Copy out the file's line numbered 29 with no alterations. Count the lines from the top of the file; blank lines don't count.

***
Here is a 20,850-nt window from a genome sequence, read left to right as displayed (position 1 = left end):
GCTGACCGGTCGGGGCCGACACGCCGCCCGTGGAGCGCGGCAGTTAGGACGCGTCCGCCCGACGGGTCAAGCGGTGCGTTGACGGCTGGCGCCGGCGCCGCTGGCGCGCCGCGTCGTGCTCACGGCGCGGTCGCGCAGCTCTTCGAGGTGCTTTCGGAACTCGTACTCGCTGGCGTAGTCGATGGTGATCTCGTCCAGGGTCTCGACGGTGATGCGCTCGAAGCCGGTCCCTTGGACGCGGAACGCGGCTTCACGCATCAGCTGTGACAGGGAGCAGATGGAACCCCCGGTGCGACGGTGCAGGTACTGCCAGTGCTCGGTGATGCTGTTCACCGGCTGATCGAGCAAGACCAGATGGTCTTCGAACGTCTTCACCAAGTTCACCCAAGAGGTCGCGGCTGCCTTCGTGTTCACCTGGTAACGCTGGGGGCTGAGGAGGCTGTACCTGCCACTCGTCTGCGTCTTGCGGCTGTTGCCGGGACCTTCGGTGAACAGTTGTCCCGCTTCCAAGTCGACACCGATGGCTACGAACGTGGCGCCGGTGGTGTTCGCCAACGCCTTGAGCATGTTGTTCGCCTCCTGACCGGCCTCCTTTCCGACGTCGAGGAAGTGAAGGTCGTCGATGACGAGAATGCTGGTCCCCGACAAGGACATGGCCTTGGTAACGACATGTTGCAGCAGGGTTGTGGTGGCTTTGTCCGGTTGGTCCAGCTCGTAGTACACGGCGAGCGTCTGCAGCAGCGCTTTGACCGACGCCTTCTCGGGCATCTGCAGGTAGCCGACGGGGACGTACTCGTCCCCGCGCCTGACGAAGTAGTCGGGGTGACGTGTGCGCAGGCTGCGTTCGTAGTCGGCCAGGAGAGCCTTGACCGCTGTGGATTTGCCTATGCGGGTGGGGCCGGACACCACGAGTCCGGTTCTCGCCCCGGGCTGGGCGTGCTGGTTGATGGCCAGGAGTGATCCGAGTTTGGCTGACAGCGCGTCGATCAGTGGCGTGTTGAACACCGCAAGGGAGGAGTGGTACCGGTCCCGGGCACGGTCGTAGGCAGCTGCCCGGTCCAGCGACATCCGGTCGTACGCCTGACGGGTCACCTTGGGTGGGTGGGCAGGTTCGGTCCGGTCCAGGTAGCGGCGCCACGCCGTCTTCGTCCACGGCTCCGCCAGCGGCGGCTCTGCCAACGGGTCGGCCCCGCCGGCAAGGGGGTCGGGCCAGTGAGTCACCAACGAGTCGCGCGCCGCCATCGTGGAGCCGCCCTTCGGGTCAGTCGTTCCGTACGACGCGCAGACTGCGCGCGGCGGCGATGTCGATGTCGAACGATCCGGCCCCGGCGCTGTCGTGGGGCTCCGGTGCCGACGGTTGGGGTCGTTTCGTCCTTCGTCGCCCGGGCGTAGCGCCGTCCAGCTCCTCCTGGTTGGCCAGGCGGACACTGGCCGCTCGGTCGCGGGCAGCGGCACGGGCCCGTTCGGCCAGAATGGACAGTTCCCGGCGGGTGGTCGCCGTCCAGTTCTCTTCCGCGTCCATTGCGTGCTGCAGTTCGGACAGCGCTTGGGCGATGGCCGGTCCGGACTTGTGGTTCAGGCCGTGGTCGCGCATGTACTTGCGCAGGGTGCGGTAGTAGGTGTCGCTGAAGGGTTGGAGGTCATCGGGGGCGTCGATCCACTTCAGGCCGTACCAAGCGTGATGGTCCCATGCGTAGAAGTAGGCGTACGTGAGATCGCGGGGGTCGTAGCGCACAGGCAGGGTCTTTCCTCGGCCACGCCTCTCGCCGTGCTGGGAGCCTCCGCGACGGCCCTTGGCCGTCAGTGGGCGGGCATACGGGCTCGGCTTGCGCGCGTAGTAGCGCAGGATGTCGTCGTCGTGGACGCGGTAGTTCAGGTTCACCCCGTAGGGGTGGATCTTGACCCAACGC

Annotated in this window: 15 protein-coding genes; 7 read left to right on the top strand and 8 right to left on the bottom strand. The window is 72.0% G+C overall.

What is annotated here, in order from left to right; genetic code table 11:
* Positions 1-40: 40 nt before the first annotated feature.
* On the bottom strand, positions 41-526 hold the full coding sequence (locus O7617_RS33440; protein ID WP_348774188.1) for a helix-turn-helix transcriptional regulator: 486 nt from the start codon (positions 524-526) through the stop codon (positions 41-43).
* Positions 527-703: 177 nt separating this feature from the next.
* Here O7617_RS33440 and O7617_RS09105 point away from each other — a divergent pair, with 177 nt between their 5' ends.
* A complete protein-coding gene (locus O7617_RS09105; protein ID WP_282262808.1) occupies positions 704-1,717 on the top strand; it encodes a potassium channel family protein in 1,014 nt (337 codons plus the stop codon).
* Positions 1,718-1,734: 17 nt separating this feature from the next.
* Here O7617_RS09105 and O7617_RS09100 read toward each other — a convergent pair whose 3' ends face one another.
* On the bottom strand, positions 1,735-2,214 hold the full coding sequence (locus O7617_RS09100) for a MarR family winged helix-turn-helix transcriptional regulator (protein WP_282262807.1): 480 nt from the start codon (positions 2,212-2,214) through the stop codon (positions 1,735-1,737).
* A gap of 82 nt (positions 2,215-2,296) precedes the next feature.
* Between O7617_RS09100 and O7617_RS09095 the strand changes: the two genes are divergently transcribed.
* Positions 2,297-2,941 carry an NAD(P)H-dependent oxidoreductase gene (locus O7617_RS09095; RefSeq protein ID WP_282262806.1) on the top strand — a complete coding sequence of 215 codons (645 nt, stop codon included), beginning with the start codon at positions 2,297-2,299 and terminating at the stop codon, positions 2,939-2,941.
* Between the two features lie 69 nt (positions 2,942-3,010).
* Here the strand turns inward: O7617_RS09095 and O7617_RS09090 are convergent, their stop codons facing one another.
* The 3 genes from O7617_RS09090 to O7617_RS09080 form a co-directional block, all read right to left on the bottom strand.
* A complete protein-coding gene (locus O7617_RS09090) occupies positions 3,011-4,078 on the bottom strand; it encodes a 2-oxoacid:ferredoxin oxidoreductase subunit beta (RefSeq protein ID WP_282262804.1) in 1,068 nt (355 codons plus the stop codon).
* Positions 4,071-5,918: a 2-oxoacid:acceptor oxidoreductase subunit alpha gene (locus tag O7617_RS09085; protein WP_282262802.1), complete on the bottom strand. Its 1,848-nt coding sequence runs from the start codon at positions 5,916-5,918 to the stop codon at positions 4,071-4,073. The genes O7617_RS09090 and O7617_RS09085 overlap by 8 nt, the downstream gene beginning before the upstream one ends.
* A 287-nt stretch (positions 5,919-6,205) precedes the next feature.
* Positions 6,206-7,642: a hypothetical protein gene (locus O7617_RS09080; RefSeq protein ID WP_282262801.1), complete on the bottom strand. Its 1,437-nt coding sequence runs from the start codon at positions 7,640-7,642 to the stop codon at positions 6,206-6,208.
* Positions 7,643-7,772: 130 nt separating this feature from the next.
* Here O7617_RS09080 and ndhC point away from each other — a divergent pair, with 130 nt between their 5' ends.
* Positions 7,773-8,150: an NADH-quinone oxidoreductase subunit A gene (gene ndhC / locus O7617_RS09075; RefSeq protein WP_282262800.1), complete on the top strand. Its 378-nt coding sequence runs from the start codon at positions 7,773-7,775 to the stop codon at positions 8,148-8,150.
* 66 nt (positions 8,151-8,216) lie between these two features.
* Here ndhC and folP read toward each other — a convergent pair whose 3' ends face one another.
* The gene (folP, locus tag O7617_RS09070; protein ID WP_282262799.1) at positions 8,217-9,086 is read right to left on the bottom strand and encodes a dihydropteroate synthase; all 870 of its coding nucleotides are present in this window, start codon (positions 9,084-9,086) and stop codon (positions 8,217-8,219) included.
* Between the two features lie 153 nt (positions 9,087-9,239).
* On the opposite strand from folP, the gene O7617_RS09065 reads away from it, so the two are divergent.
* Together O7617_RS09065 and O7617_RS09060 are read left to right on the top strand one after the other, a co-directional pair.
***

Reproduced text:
* Between the two features lie 153 nt (positions 9,087-9,239).